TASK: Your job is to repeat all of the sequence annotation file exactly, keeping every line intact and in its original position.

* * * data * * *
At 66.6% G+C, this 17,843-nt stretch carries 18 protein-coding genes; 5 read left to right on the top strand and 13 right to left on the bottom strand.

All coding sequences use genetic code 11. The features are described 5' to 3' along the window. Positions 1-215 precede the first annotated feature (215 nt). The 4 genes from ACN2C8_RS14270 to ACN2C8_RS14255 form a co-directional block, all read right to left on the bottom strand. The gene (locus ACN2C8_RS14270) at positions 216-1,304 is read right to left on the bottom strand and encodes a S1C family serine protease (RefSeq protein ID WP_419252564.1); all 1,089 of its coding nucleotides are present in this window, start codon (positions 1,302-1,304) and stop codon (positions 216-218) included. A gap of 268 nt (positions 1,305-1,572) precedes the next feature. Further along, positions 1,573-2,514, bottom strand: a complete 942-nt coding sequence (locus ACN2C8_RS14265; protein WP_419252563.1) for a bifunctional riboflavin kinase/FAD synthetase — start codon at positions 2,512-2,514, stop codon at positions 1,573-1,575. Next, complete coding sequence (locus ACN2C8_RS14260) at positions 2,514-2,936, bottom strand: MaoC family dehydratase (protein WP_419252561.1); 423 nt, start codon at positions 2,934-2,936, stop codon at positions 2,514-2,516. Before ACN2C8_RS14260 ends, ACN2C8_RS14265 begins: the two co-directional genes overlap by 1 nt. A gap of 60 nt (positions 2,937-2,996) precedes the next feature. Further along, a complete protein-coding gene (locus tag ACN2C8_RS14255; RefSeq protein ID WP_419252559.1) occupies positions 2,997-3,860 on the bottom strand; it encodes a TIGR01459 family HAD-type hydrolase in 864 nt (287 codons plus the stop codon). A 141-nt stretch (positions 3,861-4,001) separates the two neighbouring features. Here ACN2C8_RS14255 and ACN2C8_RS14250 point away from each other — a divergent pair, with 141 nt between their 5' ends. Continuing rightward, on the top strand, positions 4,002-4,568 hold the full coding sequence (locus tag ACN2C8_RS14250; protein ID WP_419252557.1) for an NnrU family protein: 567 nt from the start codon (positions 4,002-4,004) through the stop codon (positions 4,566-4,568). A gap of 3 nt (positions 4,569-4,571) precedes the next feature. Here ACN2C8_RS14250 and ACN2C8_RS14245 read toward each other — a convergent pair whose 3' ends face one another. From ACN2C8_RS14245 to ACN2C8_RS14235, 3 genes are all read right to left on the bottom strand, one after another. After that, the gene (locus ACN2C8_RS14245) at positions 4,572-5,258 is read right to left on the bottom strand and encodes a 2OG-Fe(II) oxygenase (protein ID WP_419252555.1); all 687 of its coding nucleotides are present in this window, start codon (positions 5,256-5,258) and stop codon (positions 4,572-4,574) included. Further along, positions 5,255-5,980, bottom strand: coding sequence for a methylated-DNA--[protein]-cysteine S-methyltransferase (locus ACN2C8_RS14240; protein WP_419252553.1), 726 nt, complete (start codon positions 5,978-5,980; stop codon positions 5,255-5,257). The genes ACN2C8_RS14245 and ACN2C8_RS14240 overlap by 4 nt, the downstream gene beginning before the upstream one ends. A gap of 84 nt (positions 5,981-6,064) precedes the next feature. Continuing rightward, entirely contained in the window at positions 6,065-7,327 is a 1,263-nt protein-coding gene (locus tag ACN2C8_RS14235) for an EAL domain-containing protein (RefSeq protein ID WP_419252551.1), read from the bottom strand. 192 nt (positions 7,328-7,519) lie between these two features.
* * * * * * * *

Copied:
At 66.6% G+C, this 17,843-nt stretch carries 18 protein-coding genes; 5 read left to right on the top strand and 13 right to left on the bottom strand.

All coding sequences use genetic code 11. The features are described 5' to 3' along the window. Positions 1-215 precede the first annotated feature (215 nt). The 4 genes from ACN2C8_RS14270 to ACN2C8_RS14255 form a co-directional block, all read right to left on the bottom strand. The gene (locus ACN2C8_RS14270) at positions 216-1,304 is read right to left on the bottom strand and encodes a S1C family serine protease (RefSeq protein ID WP_419252564.1); all 1,089 of its coding nucleotides are present in this window, start codon (positions 1,302-1,304) and stop codon (positions 216-218) included. A gap of 268 nt (positions 1,305-1,572) precedes the next feature. Further along, positions 1,573-2,514, bottom strand: a complete 942-nt coding sequence (locus ACN2C8_RS14265; protein WP_419252563.1) for a bifunctional riboflavin kinase/FAD synthetase — start codon at positions 2,512-2,514, stop codon at positions 1,573-1,575. Next, complete coding sequence (locus ACN2C8_RS14260) at positions 2,514-2,936, bottom strand: MaoC family dehydratase (protein WP_419252561.1); 423 nt, start codon at positions 2,934-2,936, stop codon at positions 2,514-2,516. Before ACN2C8_RS14260 ends, ACN2C8_RS14265 begins: the two co-directional genes overlap by 1 nt. A gap of 60 nt (positions 2,937-2,996) precedes the next feature. Further along, a complete protein-coding gene (locus tag ACN2C8_RS14255; RefSeq protein ID WP_419252559.1) occupies positions 2,997-3,860 on the bottom strand; it encodes a TIGR01459 family HAD-type hydrolase in 864 nt (287 codons plus the stop codon). A 141-nt stretch (positions 3,861-4,001) separates the two neighbouring features. Here ACN2C8_RS14255 and ACN2C8_RS14250 point away from each other — a divergent pair, with 141 nt between their 5' ends. Continuing rightward, on the top strand, positions 4,002-4,568 hold the full coding sequence (locus tag ACN2C8_RS14250; protein ID WP_419252557.1) for an NnrU family protein: 567 nt from the start codon (positions 4,002-4,004) through the stop codon (positions 4,566-4,568). A gap of 3 nt (positions 4,569-4,571) precedes the next feature. Here ACN2C8_RS14250 and ACN2C8_RS14245 read toward each other — a convergent pair whose 3' ends face one another. From ACN2C8_RS14245 to ACN2C8_RS14235, 3 genes are all read right to left on the bottom strand, one after another. After that, the gene (locus ACN2C8_RS14245) at positions 4,572-5,258 is read right to left on the bottom strand and encodes a 2OG-Fe(II) oxygenase (protein ID WP_419252555.1); all 687 of its coding nucleotides are present in this window, start codon (positions 5,256-5,258) and stop codon (positions 4,572-4,574) included. Further along, positions 5,255-5,980, bottom strand: coding sequence for a methylated-DNA--[protein]-cysteine S-methyltransferase (locus ACN2C8_RS14240; protein WP_419252553.1), 726 nt, complete (start codon positions 5,978-5,980; stop codon positions 5,255-5,257). The genes ACN2C8_RS14245 and ACN2C8_RS14240 overlap by 4 nt, the downstream gene beginning before the upstream one ends. A gap of 84 nt (positions 5,981-6,064) precedes the next feature. Continuing rightward, entirely contained in the window at positions 6,065-7,327 is a 1,263-nt protein-coding gene (locus tag ACN2C8_RS14235) for an EAL domain-containing protein (RefSeq protein ID WP_419252551.1), read from the bottom strand. 192 nt (positions 7,328-7,519) lie between these two features.